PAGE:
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KubuntooEr 01-28-2008 11:19 AM

Problems installing Kubuntu on SATA HD
Hi, new here and to Linux! I'm having problems installing Kubuntu (also Ubuntu)on my Pc ! I have a Athlon 64 3800+ Bios Version 0502 (01/05/07) 1Go RAM , 2 hard drives ! The first one where XP is on is IDE , the second one is SATA ! I want to install it on the SATA one, but when i put the cd in, it starts, i click on install, but it won't see my SATA HD! I don't know what to do!! If you want more, (or need) information! Feel free to ask! And thanks for all your information, support, and answers!

oskar 01-28-2008 07:43 PM

After you start the k/ubuntu live-cd, go to applications-accessoires-terminal
Disconnect all usb drives.
Type "sudo fdisk -l", and copy and paste the output here. (use code tags)
copying in the terminal is either ctrl-shift-c or right-click: copy
Copying and pasting anywhere else is the same as in windows.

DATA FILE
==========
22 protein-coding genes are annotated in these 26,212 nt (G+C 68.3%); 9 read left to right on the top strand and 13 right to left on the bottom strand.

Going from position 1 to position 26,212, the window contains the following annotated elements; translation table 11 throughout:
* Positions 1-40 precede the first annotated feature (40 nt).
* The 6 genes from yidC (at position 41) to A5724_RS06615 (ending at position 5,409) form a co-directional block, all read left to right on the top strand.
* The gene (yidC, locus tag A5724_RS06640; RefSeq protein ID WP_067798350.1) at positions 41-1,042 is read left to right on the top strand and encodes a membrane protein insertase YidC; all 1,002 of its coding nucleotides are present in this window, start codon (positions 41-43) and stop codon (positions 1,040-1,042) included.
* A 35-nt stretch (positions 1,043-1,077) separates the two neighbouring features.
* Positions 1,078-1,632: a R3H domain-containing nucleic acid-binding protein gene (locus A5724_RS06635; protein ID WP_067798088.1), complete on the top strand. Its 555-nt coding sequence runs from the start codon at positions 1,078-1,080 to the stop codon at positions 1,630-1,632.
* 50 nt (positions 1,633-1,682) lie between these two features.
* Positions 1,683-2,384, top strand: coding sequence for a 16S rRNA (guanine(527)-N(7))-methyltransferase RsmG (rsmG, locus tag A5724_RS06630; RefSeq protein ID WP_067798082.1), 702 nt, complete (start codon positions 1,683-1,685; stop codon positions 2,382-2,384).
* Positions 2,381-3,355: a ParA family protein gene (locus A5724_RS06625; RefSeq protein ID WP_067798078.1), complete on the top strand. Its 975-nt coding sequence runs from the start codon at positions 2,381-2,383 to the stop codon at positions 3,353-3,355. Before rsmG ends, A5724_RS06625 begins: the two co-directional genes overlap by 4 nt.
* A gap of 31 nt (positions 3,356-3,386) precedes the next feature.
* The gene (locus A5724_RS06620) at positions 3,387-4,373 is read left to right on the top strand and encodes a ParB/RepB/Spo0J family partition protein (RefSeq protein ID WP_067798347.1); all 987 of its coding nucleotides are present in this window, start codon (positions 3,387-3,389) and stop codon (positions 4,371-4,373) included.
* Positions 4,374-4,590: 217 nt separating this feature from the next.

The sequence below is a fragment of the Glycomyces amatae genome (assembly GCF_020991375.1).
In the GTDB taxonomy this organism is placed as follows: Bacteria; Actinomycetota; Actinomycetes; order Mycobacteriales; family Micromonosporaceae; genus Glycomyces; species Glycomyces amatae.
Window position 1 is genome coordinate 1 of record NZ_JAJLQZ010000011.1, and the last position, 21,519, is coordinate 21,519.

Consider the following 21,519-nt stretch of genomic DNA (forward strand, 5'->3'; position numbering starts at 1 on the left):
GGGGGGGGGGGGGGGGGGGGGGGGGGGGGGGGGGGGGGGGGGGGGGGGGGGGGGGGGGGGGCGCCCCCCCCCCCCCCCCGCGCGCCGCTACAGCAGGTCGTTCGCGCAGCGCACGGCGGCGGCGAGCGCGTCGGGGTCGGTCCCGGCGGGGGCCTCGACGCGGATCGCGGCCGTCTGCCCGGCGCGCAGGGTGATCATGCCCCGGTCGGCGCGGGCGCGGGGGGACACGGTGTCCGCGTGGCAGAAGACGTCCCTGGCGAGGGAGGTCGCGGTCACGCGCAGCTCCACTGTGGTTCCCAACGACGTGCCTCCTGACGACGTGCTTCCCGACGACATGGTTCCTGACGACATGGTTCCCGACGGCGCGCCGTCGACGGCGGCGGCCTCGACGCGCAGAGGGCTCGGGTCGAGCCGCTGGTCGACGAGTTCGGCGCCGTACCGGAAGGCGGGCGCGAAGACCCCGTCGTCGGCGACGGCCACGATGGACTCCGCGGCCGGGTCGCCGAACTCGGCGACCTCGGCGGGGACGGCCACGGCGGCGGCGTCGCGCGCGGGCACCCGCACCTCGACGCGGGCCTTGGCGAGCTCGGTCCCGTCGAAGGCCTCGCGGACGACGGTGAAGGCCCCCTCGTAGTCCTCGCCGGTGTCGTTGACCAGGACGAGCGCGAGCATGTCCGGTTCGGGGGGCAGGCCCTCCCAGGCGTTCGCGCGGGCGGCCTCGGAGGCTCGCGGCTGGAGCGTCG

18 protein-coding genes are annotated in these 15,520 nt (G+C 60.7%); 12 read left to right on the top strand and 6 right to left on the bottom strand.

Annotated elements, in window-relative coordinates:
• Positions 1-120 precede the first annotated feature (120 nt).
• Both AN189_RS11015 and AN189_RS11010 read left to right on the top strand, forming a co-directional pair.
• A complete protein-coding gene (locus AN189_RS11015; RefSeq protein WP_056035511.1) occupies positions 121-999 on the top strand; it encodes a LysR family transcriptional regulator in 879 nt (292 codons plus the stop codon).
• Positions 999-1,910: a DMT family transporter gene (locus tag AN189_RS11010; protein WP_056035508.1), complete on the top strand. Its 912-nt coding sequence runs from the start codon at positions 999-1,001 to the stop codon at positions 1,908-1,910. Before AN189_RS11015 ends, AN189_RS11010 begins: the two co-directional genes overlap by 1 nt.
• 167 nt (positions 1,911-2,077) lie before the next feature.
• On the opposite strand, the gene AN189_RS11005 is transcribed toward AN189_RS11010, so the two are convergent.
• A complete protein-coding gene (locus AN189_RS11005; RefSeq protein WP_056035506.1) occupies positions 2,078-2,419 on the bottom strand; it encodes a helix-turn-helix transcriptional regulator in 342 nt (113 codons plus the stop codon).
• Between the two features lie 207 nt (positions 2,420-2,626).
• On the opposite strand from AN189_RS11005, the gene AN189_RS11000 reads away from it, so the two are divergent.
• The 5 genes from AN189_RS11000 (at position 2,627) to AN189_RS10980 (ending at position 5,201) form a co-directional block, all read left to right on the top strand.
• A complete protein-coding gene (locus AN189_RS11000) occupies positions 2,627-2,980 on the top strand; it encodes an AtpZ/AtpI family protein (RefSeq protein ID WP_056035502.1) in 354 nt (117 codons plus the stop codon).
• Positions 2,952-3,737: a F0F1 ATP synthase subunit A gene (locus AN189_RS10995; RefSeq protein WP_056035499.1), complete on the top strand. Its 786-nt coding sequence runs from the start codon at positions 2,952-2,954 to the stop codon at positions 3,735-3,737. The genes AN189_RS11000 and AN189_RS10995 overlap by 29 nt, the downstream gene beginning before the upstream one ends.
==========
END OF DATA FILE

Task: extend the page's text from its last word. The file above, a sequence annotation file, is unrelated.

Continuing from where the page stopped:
If you see two harddrives (hdax and sdax then it's a problem with the installer. If you don't see them then the sata controller of your motherboard is not supported by linux for some strange reason. If you do a google search for your mainboard model + linux you should see if that's the case.

-- just to make sure: windows does recognize the sata harddisk? When in doubt (from windows) type: win-r discmgmt.msc that should take you to the diskmanager, if I remember correctly.

For the next time, try to include a little more information. :)

Welcome to the board!

KubuntooEr 01-29-2008 09:30 AM

Sorry for not saying if my sata could be read by windows! Yes , windows is reading my SATA HD! all my movies , pictures, musics and games are on it !
I'll do what you told me as soon as i go back home since i'm at school right now! Thanks for replying and i am more than happy to become a member of this forum :D

Erik_FL 01-29-2008 10:29 AM

Some SATA controllers require drivers that aren't part of the standard Linux kernel. Find out the exact motherboard model that you have, or use "lspci" from a Linux shell prompt to identify the SATA controller.

Verify that the Linux distro supports that SATA controller. Check the motherboard or chipset manufacturer's site for Linux drivers.

Also, make sure that you don't have your SATA controller set to use RAID in the computer BIOS setup. Although Linux works with many SATA controllers it doesn't support RAID arrays on those controllers running in RAID mode. You can sometimes use the "dmraid" program with Linux to support RAID controllers.

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